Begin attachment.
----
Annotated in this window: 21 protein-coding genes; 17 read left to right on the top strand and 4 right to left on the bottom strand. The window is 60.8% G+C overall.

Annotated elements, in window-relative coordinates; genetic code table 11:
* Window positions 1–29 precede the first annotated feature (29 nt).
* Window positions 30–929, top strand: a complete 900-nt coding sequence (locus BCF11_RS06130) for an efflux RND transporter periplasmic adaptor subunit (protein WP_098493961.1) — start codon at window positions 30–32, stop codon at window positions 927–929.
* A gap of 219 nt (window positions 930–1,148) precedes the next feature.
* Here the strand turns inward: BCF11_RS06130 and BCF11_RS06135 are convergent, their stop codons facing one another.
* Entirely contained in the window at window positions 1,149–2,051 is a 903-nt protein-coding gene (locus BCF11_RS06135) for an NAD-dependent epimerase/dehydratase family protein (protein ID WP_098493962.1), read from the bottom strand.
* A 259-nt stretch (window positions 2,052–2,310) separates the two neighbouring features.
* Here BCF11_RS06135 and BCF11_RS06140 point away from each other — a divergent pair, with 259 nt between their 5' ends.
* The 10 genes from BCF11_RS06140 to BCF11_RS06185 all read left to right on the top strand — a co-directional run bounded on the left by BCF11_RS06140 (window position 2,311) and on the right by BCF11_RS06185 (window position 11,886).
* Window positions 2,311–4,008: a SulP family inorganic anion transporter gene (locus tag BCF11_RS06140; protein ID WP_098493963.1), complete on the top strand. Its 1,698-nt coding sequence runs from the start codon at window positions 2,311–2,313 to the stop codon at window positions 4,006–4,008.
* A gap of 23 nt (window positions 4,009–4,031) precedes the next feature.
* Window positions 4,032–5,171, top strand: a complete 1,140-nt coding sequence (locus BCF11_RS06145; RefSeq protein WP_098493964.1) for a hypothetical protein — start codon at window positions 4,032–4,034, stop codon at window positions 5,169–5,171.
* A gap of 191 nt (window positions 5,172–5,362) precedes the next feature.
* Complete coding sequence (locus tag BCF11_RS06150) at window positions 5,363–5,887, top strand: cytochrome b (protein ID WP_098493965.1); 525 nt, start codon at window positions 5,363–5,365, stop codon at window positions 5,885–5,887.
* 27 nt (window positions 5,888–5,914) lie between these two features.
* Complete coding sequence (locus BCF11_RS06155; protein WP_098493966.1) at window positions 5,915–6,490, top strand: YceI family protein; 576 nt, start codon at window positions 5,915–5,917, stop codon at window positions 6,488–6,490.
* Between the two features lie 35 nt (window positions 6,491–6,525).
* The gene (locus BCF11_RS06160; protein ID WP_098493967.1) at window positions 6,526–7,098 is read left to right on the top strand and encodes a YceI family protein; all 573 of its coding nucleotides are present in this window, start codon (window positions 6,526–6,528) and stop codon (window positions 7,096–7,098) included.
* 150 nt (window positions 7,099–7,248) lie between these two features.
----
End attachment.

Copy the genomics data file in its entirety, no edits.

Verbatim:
Annotated in this window: 21 protein-coding genes; 17 read left to right on the top strand and 4 right to left on the bottom strand. The window is 60.8% G+C overall.

Annotated elements, in window-relative coordinates; genetic code table 11:
* Window positions 1–29 precede the first annotated feature (29 nt).
* Window positions 30–929, top strand: a complete 900-nt coding sequence (locus BCF11_RS06130) for an efflux RND transporter periplasmic adaptor subunit (protein WP_098493961.1) — start codon at window positions 30–32, stop codon at window positions 927–929.
* A gap of 219 nt (window positions 930–1,148) precedes the next feature.
* Here the strand turns inward: BCF11_RS06130 and BCF11_RS06135 are convergent, their stop codons facing one another.
* Entirely contained in the window at window positions 1,149–2,051 is a 903-nt protein-coding gene (locus BCF11_RS06135) for an NAD-dependent epimerase/dehydratase family protein (protein ID WP_098493962.1), read from the bottom strand.
* A 259-nt stretch (window positions 2,052–2,310) separates the two neighbouring features.
* Here BCF11_RS06135 and BCF11_RS06140 point away from each other — a divergent pair, with 259 nt between their 5' ends.
* The 10 genes from BCF11_RS06140 to BCF11_RS06185 all read left to right on the top strand — a co-directional run bounded on the left by BCF11_RS06140 (window position 2,311) and on the right by BCF11_RS06185 (window position 11,886).
* Window positions 2,311–4,008: a SulP family inorganic anion transporter gene (locus tag BCF11_RS06140; protein ID WP_098493963.1), complete on the top strand. Its 1,698-nt coding sequence runs from the start codon at window positions 2,311–2,313 to the stop codon at window positions 4,006–4,008.
* A gap of 23 nt (window positions 4,009–4,031) precedes the next feature.
* Window positions 4,032–5,171, top strand: a complete 1,140-nt coding sequence (locus BCF11_RS06145; RefSeq protein WP_098493964.1) for a hypothetical protein — start codon at window positions 4,032–4,034, stop codon at window positions 5,169–5,171.
* A gap of 191 nt (window positions 5,172–5,362) precedes the next feature.
* Complete coding sequence (locus tag BCF11_RS06150) at window positions 5,363–5,887, top strand: cytochrome b (protein ID WP_098493965.1); 525 nt, start codon at window positions 5,363–5,365, stop codon at window positions 5,885–5,887.
* 27 nt (window positions 5,888–5,914) lie between these two features.
* Complete coding sequence (locus BCF11_RS06155; protein WP_098493966.1) at window positions 5,915–6,490, top strand: YceI family protein; 576 nt, start codon at window positions 5,915–5,917, stop codon at window positions 6,488–6,490.
* Between the two features lie 35 nt (window positions 6,491–6,525).
* The gene (locus BCF11_RS06160; protein ID WP_098493967.1) at window positions 6,526–7,098 is read left to right on the top strand and encodes a YceI family protein; all 573 of its coding nucleotides are present in this window, start codon (window positions 6,526–6,528) and stop codon (window positions 7,096–7,098) included.
* 150 nt (window positions 7,099–7,248) lie between these two features.